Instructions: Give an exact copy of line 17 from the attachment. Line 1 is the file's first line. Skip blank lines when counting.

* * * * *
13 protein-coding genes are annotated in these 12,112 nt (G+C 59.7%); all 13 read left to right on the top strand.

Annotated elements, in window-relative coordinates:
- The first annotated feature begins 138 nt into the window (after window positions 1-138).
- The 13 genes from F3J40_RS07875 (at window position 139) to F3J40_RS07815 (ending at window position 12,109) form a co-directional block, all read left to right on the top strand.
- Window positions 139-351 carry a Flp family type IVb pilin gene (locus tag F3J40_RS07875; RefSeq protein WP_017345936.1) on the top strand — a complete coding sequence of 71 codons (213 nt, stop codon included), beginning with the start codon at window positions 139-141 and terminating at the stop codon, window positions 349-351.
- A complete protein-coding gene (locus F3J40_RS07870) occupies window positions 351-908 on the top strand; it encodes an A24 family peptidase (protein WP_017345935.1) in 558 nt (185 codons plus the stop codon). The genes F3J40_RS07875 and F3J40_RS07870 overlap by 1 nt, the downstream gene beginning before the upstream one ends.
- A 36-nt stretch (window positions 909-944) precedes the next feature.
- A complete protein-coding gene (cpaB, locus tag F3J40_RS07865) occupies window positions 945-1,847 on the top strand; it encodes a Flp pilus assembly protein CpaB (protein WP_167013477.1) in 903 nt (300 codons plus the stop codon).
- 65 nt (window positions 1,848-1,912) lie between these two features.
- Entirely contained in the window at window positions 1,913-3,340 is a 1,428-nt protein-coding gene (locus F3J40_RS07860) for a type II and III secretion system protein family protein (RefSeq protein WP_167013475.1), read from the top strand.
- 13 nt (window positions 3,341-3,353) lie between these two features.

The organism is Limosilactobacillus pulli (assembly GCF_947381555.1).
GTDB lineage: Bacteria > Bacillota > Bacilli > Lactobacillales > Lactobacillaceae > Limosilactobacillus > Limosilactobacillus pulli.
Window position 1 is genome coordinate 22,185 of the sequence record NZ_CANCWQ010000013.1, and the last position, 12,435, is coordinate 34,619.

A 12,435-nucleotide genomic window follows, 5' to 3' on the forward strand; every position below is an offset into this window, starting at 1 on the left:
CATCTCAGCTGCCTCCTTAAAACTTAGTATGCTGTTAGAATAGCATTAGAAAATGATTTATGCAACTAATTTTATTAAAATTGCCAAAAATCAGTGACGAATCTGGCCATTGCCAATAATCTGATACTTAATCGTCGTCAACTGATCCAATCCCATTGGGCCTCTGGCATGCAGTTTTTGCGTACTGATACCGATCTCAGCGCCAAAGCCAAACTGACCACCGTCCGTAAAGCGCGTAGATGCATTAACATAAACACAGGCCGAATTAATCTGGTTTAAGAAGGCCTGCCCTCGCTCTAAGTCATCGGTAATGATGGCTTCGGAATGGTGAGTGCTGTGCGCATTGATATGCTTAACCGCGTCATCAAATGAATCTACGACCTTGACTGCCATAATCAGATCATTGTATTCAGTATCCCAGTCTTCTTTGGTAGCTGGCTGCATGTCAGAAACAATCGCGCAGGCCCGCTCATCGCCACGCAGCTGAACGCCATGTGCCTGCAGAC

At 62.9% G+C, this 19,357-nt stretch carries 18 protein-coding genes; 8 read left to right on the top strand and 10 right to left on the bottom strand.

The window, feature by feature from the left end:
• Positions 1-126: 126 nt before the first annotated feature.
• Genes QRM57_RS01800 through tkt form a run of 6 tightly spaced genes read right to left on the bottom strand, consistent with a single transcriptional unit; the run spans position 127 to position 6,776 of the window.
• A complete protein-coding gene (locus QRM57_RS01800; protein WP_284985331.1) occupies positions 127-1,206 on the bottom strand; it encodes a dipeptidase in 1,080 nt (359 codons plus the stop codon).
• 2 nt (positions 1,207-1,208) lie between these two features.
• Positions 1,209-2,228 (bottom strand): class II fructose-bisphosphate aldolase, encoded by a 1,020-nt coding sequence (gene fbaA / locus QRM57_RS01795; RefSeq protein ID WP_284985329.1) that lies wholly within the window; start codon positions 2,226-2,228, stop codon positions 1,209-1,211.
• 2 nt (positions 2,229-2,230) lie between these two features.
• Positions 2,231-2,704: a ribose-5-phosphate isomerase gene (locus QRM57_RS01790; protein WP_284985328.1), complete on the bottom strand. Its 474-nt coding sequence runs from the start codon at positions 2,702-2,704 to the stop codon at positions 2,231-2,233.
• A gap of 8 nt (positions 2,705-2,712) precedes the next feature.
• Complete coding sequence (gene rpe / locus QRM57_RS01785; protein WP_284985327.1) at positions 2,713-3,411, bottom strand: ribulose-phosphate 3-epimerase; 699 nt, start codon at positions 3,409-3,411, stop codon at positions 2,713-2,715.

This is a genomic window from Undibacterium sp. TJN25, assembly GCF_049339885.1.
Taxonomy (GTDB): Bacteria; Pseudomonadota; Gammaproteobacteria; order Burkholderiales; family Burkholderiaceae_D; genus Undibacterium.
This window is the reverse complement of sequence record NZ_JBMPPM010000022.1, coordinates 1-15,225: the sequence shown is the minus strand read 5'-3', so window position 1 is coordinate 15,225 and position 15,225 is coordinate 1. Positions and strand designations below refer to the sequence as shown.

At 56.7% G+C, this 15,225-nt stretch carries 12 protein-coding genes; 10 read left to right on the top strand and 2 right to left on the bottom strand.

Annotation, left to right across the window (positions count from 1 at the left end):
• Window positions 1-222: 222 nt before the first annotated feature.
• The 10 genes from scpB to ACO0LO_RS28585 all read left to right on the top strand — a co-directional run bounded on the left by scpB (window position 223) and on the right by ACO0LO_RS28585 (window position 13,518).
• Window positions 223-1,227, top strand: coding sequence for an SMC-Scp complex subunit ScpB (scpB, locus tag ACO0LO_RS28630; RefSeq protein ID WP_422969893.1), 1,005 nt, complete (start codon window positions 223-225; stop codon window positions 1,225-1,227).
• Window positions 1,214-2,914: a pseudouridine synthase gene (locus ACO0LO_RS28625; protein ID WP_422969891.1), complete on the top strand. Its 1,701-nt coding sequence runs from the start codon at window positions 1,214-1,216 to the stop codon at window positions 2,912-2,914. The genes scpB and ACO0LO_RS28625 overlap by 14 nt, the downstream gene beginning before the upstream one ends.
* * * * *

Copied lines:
At 62.9% G+C, this 19,357-nt stretch carries 18 protein-coding genes; 8 read left to right on the top strand and 10 right to left on the bottom strand.